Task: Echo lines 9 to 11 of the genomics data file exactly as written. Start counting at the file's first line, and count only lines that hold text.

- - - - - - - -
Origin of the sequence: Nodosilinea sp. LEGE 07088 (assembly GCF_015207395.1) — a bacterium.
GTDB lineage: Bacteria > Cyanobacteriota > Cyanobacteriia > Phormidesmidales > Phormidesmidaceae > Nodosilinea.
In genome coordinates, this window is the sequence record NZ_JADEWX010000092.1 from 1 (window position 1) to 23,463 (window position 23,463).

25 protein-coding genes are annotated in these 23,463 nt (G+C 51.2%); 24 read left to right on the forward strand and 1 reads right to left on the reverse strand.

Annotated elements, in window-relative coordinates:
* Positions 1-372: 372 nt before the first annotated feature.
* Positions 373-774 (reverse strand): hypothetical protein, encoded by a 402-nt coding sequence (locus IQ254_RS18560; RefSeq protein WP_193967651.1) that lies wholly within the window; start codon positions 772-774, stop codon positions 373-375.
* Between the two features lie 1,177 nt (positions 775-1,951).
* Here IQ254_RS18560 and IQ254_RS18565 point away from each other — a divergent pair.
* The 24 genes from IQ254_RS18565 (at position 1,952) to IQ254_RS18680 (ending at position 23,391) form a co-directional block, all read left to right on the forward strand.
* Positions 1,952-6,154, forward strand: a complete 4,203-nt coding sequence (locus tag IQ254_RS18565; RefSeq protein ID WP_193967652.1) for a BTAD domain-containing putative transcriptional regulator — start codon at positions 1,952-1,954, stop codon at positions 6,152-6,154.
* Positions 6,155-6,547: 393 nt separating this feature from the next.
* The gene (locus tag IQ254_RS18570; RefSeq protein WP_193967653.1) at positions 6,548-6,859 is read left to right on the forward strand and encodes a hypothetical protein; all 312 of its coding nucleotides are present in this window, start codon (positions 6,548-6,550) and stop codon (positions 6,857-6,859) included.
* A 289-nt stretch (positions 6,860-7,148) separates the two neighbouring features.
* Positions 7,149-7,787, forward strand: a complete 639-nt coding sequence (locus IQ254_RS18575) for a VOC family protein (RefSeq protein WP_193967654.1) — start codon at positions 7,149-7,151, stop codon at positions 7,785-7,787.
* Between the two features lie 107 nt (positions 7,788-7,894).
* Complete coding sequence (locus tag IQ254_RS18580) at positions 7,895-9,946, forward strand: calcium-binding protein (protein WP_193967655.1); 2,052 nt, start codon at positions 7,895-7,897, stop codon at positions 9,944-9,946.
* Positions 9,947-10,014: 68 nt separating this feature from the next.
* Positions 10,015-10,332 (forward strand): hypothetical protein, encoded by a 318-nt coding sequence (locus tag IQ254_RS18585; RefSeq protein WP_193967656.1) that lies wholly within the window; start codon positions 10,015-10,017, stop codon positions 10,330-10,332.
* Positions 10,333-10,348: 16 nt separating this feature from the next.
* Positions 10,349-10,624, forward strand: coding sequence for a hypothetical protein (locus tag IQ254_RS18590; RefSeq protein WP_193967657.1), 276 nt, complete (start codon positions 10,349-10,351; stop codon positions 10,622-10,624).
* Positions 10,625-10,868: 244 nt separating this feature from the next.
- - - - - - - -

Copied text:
* Here IQ254_RS18560 and IQ254_RS18565 point away from each other — a divergent pair.
* The 24 genes from IQ254_RS18565 (at position 1,952) to IQ254_RS18680 (ending at position 23,391) form a co-directional block, all read left to right on the forward strand.
* Positions 1,952-6,154, forward strand: a complete 4,203-nt coding sequence (locus tag IQ254_RS18565; RefSeq protein ID WP_193967652.1) for a BTAD domain-containing putative transcriptional regulator — start codon at positions 1,952-1,954, stop codon at positions 6,152-6,154.